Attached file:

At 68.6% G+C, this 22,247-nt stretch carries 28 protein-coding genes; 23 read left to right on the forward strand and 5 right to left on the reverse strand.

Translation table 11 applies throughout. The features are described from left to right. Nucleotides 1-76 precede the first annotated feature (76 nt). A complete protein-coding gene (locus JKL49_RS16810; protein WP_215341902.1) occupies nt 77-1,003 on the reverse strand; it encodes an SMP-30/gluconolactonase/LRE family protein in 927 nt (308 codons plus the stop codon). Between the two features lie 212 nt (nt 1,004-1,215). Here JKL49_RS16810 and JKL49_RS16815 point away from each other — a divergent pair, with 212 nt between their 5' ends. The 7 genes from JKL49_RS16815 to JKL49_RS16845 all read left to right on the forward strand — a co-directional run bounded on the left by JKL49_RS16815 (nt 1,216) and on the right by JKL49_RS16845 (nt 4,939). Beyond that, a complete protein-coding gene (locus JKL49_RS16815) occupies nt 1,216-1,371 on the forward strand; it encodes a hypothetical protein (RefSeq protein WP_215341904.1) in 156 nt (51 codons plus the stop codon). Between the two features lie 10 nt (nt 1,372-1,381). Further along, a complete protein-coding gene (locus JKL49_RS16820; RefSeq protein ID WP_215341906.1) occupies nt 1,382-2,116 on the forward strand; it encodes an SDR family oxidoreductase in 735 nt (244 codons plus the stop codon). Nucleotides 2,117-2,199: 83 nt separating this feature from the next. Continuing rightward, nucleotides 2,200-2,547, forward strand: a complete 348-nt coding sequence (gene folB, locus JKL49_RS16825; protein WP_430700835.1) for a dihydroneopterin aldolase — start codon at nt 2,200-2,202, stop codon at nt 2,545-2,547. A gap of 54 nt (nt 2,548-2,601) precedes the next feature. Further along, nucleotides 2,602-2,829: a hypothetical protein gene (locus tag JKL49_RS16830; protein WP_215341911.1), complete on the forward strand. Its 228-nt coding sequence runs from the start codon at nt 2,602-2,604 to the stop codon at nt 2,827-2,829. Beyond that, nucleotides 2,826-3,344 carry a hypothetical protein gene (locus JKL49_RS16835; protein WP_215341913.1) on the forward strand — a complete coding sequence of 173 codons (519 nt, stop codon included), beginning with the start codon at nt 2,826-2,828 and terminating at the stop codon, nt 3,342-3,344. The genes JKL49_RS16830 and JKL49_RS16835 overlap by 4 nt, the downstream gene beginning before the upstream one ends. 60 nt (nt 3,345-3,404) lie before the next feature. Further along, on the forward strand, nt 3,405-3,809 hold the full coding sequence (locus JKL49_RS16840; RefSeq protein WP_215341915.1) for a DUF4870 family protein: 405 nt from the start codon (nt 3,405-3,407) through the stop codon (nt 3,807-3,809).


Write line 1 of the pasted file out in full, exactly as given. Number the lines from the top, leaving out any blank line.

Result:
At 68.6% G+C, this 22,247-nt stretch carries 28 protein-coding genes; 23 read left to right on the forward strand and 5 right to left on the reverse strand.